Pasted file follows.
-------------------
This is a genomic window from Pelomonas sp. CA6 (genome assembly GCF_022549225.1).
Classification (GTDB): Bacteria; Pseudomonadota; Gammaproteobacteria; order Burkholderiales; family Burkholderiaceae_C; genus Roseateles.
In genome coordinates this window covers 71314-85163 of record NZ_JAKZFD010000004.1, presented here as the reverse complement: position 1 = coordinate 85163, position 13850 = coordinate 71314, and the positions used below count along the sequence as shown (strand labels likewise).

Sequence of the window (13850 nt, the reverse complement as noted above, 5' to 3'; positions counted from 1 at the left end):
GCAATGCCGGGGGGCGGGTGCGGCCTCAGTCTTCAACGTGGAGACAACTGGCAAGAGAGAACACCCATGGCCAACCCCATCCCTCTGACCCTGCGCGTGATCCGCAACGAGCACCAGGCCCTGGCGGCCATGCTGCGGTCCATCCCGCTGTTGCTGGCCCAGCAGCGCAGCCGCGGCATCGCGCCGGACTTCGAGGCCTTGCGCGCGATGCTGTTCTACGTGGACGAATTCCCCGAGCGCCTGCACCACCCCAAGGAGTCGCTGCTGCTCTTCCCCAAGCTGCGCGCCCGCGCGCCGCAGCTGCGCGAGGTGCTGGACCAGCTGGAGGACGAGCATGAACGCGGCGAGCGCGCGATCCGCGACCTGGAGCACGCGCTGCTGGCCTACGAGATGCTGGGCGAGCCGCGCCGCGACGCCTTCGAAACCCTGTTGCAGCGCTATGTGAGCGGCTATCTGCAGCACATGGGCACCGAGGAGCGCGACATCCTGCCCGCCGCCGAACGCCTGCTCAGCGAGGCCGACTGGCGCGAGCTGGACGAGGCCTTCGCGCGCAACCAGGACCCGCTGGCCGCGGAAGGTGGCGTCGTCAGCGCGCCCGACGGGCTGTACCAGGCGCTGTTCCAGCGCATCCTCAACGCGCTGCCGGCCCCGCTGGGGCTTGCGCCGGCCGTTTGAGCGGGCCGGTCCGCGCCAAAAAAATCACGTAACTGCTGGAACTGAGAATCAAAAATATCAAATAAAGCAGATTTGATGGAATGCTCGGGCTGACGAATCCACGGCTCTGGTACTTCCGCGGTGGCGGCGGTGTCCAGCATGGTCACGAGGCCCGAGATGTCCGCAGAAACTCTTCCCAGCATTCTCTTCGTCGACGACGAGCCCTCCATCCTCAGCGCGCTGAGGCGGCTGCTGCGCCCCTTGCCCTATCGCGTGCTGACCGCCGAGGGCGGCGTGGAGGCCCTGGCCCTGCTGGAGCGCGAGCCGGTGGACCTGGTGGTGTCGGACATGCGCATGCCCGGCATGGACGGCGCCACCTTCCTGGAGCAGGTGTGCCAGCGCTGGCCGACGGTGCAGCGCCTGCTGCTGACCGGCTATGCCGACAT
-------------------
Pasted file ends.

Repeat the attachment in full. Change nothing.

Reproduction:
This is a genomic window from Pelomonas sp. CA6 (genome assembly GCF_022549225.1).
Classification (GTDB): Bacteria; Pseudomonadota; Gammaproteobacteria; order Burkholderiales; family Burkholderiaceae_C; genus Roseateles.
In genome coordinates this window covers 71314-85163 of record NZ_JAKZFD010000004.1, presented here as the reverse complement: position 1 = coordinate 85163, position 13850 = coordinate 71314, and the positions used below count along the sequence as shown (strand labels likewise).

Sequence of the window (13850 nt, the reverse complement as noted above, 5' to 3'; positions counted from 1 at the left end):
GCAATGCCGGGGGGCGGGTGCGGCCTCAGTCTTCAACGTGGAGACAACTGGCAAGAGAGAACACCCATGGCCAACCCCATCCCTCTGACCCTGCGCGTGATCCGCAACGAGCACCAGGCCCTGGCGGCCATGCTGCGGTCCATCCCGCTGTTGCTGGCCCAGCAGCGCAGCCGCGGCATCGCGCCGGACTTCGAGGCCTTGCGCGCGATGCTGTTCTACGTGGACGAATTCCCCGAGCGCCTGCACCACCCCAAGGAGTCGCTGCTGCTCTTCCCCAAGCTGCGCGCCCGCGCGCCGCAGCTGCGCGAGGTGCTGGACCAGCTGGAGGACGAGCATGAACGCGGCGAGCGCGCGATCCGCGACCTGGAGCACGCGCTGCTGGCCTACGAGATGCTGGGCGAGCCGCGCCGCGACGCCTTCGAAACCCTGTTGCAGCGCTATGTGAGCGGCTATCTGCAGCACATGGGCACCGAGGAGCGCGACATCCTGCCCGCCGCCGAACGCCTGCTCAGCGAGGCCGACTGGCGCGAGCTGGACGAGGCCTTCGCGCGCAACCAGGACCCGCTGGCCGCGGAAGGTGGCGTCGTCAGCGCGCCCGACGGGCTGTACCAGGCGCTGTTCCAGCGCATCCTCAACGCGCTGCCGGCCCCGCTGGGGCTTGCGCCGGCCGTTTGAGCGGGCCGGTCCGCGCCAAAAAAATCACGTAACTGCTGGAACTGAGAATCAAAAATATCAAATAAAGCAGATTTGATGGAATGCTCGGGCTGACGAATCCACGGCTCTGGTACTTCCGCGGTGGCGGCGGTGTCCAGCATGGTCACGAGGCCCGAGATGTCCGCAGAAACTCTTCCCAGCATTCTCTTCGTCGACGACGAGCCCTCCATCCTCAGCGCGCTGAGGCGGCTGCTGCGCCCCTTGCCCTATCGCGTGCTGACCGCCGAGGGCGGCGTGGAGGCCCTGGCCCTGCTGGAGCGCGAGCCGGTGGACCTGGTGGTGTCGGACATGCGCATGCCCGGCATGGACGGCGCCACCTTCCTGGAGCAGGTGTGCCAGCGCTGGCCGACGGTGCAGCGCCTGCTGCTGACCGGCTATGCCGACAT